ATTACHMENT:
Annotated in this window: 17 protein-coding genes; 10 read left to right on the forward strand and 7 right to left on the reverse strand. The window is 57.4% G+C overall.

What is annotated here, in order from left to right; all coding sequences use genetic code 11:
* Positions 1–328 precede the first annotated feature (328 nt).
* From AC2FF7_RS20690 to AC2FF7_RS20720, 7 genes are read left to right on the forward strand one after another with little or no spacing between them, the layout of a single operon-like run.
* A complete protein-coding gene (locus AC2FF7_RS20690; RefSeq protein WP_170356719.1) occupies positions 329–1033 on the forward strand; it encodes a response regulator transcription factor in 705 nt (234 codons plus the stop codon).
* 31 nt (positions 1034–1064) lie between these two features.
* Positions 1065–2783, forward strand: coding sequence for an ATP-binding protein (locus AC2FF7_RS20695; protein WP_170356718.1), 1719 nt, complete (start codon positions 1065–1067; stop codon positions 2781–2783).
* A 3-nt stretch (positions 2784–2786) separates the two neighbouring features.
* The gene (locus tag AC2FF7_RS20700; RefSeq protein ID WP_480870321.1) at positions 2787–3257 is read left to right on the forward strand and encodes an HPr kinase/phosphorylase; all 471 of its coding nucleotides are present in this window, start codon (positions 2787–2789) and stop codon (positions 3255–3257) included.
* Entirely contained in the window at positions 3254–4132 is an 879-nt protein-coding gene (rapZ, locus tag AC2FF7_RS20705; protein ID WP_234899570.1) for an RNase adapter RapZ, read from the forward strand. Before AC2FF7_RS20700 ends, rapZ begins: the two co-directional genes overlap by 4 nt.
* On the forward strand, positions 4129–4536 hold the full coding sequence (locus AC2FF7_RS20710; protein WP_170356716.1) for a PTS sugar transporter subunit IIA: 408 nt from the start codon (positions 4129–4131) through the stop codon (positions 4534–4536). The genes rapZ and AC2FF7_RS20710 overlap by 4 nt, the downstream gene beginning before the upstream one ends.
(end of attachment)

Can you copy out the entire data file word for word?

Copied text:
Annotated in this window: 17 protein-coding genes; 10 read left to right on the forward strand and 7 right to left on the reverse strand. The window is 57.4% G+C overall.

What is annotated here, in order from left to right; all coding sequences use genetic code 11:
* Positions 1–328 precede the first annotated feature (328 nt).
* From AC2FF7_RS20690 to AC2FF7_RS20720, 7 genes are read left to right on the forward strand one after another with little or no spacing between them, the layout of a single operon-like run.
* A complete protein-coding gene (locus AC2FF7_RS20690; RefSeq protein WP_170356719.1) occupies positions 329–1033 on the forward strand; it encodes a response regulator transcription factor in 705 nt (234 codons plus the stop codon).
* 31 nt (positions 1034–1064) lie between these two features.
* Positions 1065–2783, forward strand: coding sequence for an ATP-binding protein (locus AC2FF7_RS20695; protein WP_170356718.1), 1719 nt, complete (start codon positions 1065–1067; stop codon positions 2781–2783).
* A 3-nt stretch (positions 2784–2786) separates the two neighbouring features.
* The gene (locus tag AC2FF7_RS20700; RefSeq protein ID WP_480870321.1) at positions 2787–3257 is read left to right on the forward strand and encodes an HPr kinase/phosphorylase; all 471 of its coding nucleotides are present in this window, start codon (positions 2787–2789) and stop codon (positions 3255–3257) included.
* Entirely contained in the window at positions 3254–4132 is an 879-nt protein-coding gene (rapZ, locus tag AC2FF7_RS20705; protein ID WP_234899570.1) for an RNase adapter RapZ, read from the forward strand. Before AC2FF7_RS20700 ends, rapZ begins: the two co-directional genes overlap by 4 nt.
* On the forward strand, positions 4129–4536 hold the full coding sequence (locus AC2FF7_RS20710; protein WP_170356716.1) for a PTS sugar transporter subunit IIA: 408 nt from the start codon (positions 4129–4131) through the stop codon (positions 4534–4536). The genes rapZ and AC2FF7_RS20710 overlap by 4 nt, the downstream gene beginning before the upstream one ends.